There’s always next year, for most of us anyway. Depending on how the rest of this season goes, that could bring some very difficult questions.

The biggest question is the coach and there is no easy answer.

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Across The Middle — Week Five

| October 5th, 2016

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After parading my son around the house while playing “Bear Dowwwwwnnn Chicago Bears…” my wife gave me a puzzled look and said: “The Bears won?”

“Of course they did,” I replied.

To which she asked one question: “Jay Cutler is going to get fired, isn’t he?”

I had to think for a second, but I could only come to one answer: “Probably.”

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Across The Middle – Week Four

| September 28th, 2016

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I’ve tried to calm myself down and think about the loss to the Cowboys logically. But I can’t help but come to the same conclusion I came to while watching the game: this team is suffering from coaching malpractice.

Any team missing their three best defensive players and starting quarterback is going to struggle. Add to the fact that those three defensive players were all playing in the front seven and they were going against the team with the best offensive line in the league and a blowout makes sense.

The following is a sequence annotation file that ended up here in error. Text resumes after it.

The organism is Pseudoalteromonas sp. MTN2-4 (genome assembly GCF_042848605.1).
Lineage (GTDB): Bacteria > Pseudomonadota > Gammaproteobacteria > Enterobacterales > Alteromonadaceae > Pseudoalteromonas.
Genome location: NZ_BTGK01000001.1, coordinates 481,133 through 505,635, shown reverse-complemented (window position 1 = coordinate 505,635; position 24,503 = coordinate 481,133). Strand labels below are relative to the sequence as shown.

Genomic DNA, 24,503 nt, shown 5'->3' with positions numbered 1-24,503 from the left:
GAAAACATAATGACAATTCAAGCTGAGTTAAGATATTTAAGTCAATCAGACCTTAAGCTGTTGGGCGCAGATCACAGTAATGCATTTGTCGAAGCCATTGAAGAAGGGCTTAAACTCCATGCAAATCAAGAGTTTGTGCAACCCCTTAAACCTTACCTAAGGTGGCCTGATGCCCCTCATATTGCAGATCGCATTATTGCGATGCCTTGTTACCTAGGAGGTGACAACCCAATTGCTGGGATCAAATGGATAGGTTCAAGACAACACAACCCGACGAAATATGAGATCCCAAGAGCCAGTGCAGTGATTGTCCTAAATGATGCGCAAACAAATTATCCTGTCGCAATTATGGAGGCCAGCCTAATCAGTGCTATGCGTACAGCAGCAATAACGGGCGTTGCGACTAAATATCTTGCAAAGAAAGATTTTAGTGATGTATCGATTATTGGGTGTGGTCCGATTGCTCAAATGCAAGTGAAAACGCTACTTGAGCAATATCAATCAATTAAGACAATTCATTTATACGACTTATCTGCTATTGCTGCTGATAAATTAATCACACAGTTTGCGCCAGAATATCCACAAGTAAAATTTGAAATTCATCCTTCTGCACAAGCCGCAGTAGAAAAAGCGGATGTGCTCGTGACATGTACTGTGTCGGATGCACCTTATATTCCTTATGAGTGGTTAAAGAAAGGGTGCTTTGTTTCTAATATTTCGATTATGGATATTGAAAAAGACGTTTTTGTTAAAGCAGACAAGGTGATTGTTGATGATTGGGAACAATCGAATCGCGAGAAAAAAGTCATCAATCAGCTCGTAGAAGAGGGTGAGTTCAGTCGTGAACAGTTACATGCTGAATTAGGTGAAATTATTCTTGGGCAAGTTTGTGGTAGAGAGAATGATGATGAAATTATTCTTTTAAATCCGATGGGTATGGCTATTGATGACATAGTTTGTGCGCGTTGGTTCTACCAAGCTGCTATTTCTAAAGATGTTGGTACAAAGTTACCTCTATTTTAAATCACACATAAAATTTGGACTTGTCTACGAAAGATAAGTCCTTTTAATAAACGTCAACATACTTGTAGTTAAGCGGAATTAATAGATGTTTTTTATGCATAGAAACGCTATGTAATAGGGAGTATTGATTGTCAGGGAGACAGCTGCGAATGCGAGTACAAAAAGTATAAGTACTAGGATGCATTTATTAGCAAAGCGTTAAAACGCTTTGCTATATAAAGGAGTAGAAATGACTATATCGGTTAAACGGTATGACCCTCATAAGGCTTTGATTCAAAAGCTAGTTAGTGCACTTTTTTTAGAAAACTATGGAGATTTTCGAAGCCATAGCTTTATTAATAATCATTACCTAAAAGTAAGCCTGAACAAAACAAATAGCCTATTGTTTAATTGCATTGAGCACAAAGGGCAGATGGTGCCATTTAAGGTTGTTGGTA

But I don’t give a shit about any of that.

The Bears should’ve been blown out several times last year, but they weren’t.

They weren’t because they fought.

They weren’t because they either had a sound game plan or adjusted well.

They weren’t because their coaching was a legitimate advantage.

That isn’t the case right now and I’m not sure what the answer is.

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Across The Middle – Week Three

| September 21st, 2016

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As I rewatched the Bears with my son in my arms, I looked down at him, he looked up at me and I knew he was thinking: “Why should I sign up for this?”

At this point, it’s a legitimate question: Why should anyone be optimistic about the Bears? And at this point, it’s hard to find an answer. I’d like to tell you it wasn’t as bad as it looked on Monday night, but that would be a lie. It was every bit that bad and probably a little worse.

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Across The Middle – Week 2

| September 14th, 2016

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The word of the day is perspective.

I like to think I’m as passionate a Bears fan as there is. I typically get nervous about the Sunday games on Friday and, when the Bears have a performance like they did against Houston, it ticks me off until the next Wednesday. But none of my common symptoms were there this week.

The reason is simple. The day after the Bears played their opener, my wife was scheduled to be induced and we welcomed the world’s newest Bears fan on Tuesday.

The Bears didn’t mean much to me last week and they don’t this week and I suppose that’s how it should be. But what happened last week shouldn’t mean much to you either. Just like the preseason, there’s a ton of instant reaction. But historically it hasn’t proven to be an indication of things to come.